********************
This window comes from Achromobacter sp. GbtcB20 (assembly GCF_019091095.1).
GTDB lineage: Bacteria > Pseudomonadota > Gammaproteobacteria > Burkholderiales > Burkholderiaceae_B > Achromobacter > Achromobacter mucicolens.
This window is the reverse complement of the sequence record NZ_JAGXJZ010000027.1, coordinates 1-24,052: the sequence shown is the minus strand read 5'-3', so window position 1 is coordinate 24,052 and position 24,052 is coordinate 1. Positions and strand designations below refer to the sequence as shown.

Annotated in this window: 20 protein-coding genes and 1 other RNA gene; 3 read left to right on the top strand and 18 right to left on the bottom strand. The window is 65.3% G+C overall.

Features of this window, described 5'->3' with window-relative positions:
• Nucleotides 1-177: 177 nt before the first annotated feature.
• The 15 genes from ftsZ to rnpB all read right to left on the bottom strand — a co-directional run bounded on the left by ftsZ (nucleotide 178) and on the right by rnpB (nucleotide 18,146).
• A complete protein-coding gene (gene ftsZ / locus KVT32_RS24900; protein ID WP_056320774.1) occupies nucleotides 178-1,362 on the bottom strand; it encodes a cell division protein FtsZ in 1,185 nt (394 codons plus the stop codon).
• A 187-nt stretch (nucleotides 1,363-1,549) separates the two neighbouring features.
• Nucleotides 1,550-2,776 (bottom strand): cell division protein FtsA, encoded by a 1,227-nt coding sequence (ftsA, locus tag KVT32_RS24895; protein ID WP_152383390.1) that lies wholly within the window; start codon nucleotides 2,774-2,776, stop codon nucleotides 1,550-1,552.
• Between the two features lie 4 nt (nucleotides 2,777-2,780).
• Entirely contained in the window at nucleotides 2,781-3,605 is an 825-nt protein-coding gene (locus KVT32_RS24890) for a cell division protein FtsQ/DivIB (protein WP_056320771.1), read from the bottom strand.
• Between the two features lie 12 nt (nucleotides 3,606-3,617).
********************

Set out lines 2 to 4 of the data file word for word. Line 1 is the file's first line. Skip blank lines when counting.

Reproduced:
GTDB lineage: Bacteria > Pseudomonadota > Gammaproteobacteria > Burkholderiales > Burkholderiaceae_B > Achromobacter > Achromobacter mucicolens.
This window is the reverse complement of the sequence record NZ_JAGXJZ010000027.1, coordinates 1-24,052: the sequence shown is the minus strand read 5'-3', so window position 1 is coordinate 24,052 and position 24,052 is coordinate 1. Positions and strand designations below refer to the sequence as shown.

Annotated in this window: 20 protein-coding genes and 1 other RNA gene; 3 read left to right on the top strand and 18 right to left on the bottom strand. The window is 65.3% G+C overall.